2 Towns Ciderhouse Expands Portfolio with Hard Seltzer
In March, 2 Towns Ciderhouse will be launching a brand-new line of hard seltzers made 100 percent from real fruit. SeekOut is a natural hard seltzer crafted entirely from real fruit and water, without the use of any refined sugar or artificial flavorings at any point in the process.
“We are excited about the growing popularity of hard seltzers in the market, and we think there is a lot of opportunity to showcase our dedication to craft beverages, and what real hard seltzer can taste like,” said Lee Larsen, CEO at 2 Towns Ciderhouse. “We set out to create a more authentic hard seltzer, by using 100 percent real fruit and water, and never any refined sugar or artificial flavorings. Even the alcohol for these seltzers is from apples, so there’s some real substance behind it, not just fermented cane sugar water.”
SeekOut Real Hard Seltzer will launch with four unique varieties: Key Lime + Mint, Raspberry + Meyer Lemon, Cucumber + Juniper, and Pineapple + Passion Fruit. At 5% ABV, and only 100 calories per can, they will be available in six-pack 12-ounce cans, as well as on draft in 1/2bbl kegs. A variety 12-pack will also be available at launch, containing all four seltzer varieties.
SeekOut will be available starting in March throughout Oregon, California, Washington, Illinois, Idaho, and Minnesota. Once available, fans can use the Seltzer Finder at SeekOutSeltzer.com to find a nearby retailer that carries Real Hard Seltzer. Photos courtesy of 2 Towns Ciderhouse.
Industry’s Largest Gathering, CiderCon, Returns to Chicago Feb. 5-8
More than 900 attendees from across the United States, Canada and Europe and a cider industry trade show with over 100 vendors will meet in downtown Chicago for CiderCon 2019, hosted by the United States Association of Cider Makers (USACM). CiderCon 2019 will be the largest gathering of cider professionals since the group met last year in Baltimore, following its most recent visit to Chicago in 2017. This year’s CiderCon event will take place February 5 – 8 at the Hilton Chicago Hotel.
CiderCon is the premier annual opportunity for the cider community to gather, share ideas, collaborate and learn. Discounted registration pricing ends Monday, January 28 for the multi-day event, which is open only to current USACM members. Cider industry professionals can learn more about USACM member benefits and sign up for membership on the USACM website.
CiderCon 2019 is happening during Chicago Cider Week, a series of cider-based entertainment and education events and immediately before Cider Summit Chicago, a public festival at Chicago’s Navy Pier featuring 150+ ciders, cider cocktails and apple spirits (tickets must be pre-purchased for Cider Summit).
Highlights of CiderCon 2019 Include:
Certified Pommelier™ Pilot Exam. Since 2016, the hard cider industry has had its own Certified Cider Professional (CCP) program, administered by USACM and geared toward cider servers. Next month at CiderCon 2019, USACM will offer the exam for the second level of the CCP program for the first time. Those who pass the test, with its mix of short answer, essay and tasting oriented questions, will earn the title of Certified Pommelier™. The exam is available to members and non-members alike.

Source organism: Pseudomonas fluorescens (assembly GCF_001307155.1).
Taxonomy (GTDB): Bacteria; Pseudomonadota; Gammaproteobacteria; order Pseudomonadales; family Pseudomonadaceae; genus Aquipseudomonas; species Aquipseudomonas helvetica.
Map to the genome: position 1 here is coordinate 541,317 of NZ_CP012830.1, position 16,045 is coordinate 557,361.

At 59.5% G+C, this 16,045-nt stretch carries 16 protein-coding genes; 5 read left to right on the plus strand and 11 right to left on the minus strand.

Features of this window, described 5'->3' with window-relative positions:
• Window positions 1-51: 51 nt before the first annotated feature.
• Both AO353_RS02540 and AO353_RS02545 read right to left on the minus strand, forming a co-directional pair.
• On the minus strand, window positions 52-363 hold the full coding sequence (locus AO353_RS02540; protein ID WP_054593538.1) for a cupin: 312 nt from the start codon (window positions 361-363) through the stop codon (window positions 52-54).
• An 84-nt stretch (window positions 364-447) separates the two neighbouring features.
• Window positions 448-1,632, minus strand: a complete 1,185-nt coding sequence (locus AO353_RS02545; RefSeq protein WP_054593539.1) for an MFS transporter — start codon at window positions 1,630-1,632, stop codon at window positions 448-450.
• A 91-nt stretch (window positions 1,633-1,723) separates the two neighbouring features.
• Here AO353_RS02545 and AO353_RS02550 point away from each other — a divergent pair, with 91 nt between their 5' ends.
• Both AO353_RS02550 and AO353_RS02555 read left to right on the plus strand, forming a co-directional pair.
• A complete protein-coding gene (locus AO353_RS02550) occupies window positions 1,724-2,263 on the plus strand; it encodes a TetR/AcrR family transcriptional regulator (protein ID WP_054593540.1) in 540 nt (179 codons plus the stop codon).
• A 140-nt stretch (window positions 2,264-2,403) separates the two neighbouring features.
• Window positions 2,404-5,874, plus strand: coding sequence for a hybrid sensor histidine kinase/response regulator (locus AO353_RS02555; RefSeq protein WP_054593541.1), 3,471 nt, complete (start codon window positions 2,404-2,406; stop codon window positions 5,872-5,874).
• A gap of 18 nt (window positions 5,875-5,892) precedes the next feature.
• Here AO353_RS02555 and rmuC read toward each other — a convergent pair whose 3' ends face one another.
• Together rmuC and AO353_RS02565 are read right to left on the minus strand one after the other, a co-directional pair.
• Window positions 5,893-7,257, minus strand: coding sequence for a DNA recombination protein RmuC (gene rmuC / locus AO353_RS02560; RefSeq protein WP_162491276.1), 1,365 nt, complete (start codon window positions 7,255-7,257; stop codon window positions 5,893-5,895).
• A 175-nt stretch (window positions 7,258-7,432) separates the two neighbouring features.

Pomme Boots Society Meeting. The Pomme Boots Society will hold its first annual meeting at CiderCon 2019. Established to promote and encourage the involvement of women in the cider industry, the group’s mission is to support positive network connections, education and professional development for women in the dynamic field of cider.
Rare Cider Tastings. One of the best ways to learn about a particular style of cider is to taste it while discussing its characteristics with others. Natural Style Cider, Spanish-style Sidra Cider, Still Cider and Ice Cider are just some of the cider types that attendees will be able to taste and learn about during focused CiderCon sessions as well as at a gathering of 70 producers pouring samples at the conference welcome reception on Wednesday night. This year CiderCon is pleased to welcome Canada as their featured international guests.
Cider Specific Trade Show. With over 100 cider-industry specific vendors (including a cider making virtual reality booth!), two trade show floor cider bars and a game lounge, the trade show is alone is worth attending CiderCon. The trade show runs Thursday and Friday of the conference.
Over 40 Educational Cider Workshops. From technical workshops on cider production to marketing workshops on working with distributors, these workshops help cideries expand their skills and knowledge whether they are established or just starting-up.
Food & Cider Tours. If you want to learn more about pairing food with cider from some of Chicago's hottest cider spots, these tours are not to miss. Each spot will feature a flight of cider paired with bites, and each pairing will highlight a different pairing principle.
“CiderCon is designed to allow cider producers to meet their industry colleagues to exchange ideas on best practices, innovations and trends,” says Michelle McGrath, the executive director of USACM. “The discussions that take place at CiderCon provide a foundation of strength and diversity for the industry. With pre-registration numbers at record levels, CiderCon 2019 promises to be a great event for anyone involved in the cider industry.”
To register, obtain a complete schedule and learn more about CiderCon please visit CiderAssociation.org/cidercon2019. Photos provided by the United States Association of Cider Makers.
‘Great Blakes’ Latest Kinder Cider From Blake’s Hard Cider
Blake’s Hard Cider Co. announced the third ‘Kinder Cider’ in the rotating philanthropic series this month. Great Blakes is a seasonal coffee-infused semi-sweet hard cider made in support of non-profits working to preserve and protect the Great Lakes.
Founder and co-owner, Andrew Blake says, “This movement really started from the idea of taking a stand for causes that reflect our values as a company through our ciders; in one year we’ve launched campaigns through the #KinderCiderSeries to raise money for the LGBTQ community, shelter animals, and veterans around the country.”